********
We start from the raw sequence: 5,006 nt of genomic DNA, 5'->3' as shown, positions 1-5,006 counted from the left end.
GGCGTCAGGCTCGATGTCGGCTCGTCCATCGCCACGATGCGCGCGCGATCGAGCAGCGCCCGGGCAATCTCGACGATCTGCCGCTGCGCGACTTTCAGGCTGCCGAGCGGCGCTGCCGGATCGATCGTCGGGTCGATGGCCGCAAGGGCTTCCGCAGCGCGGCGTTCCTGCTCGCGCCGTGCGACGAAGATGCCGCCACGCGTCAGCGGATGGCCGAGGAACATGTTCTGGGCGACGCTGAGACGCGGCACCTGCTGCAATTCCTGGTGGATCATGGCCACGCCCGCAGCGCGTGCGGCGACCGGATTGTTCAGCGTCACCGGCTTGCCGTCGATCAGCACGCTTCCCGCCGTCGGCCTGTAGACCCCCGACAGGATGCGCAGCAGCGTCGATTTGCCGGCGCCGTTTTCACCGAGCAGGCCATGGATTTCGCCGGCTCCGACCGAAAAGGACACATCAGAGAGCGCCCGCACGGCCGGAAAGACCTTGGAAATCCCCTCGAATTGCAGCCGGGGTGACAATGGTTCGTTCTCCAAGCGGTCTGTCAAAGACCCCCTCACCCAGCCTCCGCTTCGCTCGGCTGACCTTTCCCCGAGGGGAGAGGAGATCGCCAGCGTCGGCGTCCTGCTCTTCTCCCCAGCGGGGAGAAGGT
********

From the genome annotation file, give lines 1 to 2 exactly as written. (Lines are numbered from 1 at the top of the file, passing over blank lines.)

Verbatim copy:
We start from the raw sequence: 5,006 nt of genomic DNA, 5'->3' as shown, positions 1-5,006 counted from the left end.
GGCGTCAGGCTCGATGTCGGCTCGTCCATCGCCACGATGCGCGCGCGATCGAGCAGCGCCCGGGCAATCTCGACGATCTGCCGCTGCGCGACTTTCAGGCTGCCGAGCGGCGCTGCCGGATCGATCGTCGGGTCGATGGCCGCAAGGGCTTCCGCAGCGCGGCGTTCCTGCTCGCGCCGTGCGACGAAGATGCCGCCACGCGTCAGCGGATGGCCGAGGAACATGTTCTGGGCGACGCTGAGACGCGGCACCTGCTGCAATTCCTGGTGGATCATGGCCACGCCCGCAGCGCGTGCGGCGACCGGATTGTTCAGCGTCACCGGCTTGCCGTCGATCAGCACGCTTCCCGCCGTCGGCCTGTAGACCCCCGACAGGATGCGCAGCAGCGTCGATTTGCCGGCGCCGTTTTCACCGAGCAGGCCATGGATTTCGCCGGCTCCGACCGAAAAGGACACATCAGAGAGCGCCCGCACGGCCGGAAAGACCTTGGAAATCCCCTCGAATTGCAGCCGGGGTGACAATGGTTCGTTCTCCAAGCGGTCTGTCAAAGACCCCCTCACCCAGCCTCCGCTTCGCTCGGCTGACCTTTCCCCGAGGGGAGAGGAGATCGCCAGCGTCGGCGTCCTGCTCTTCTCCCCAGCGGGGAGAAGGT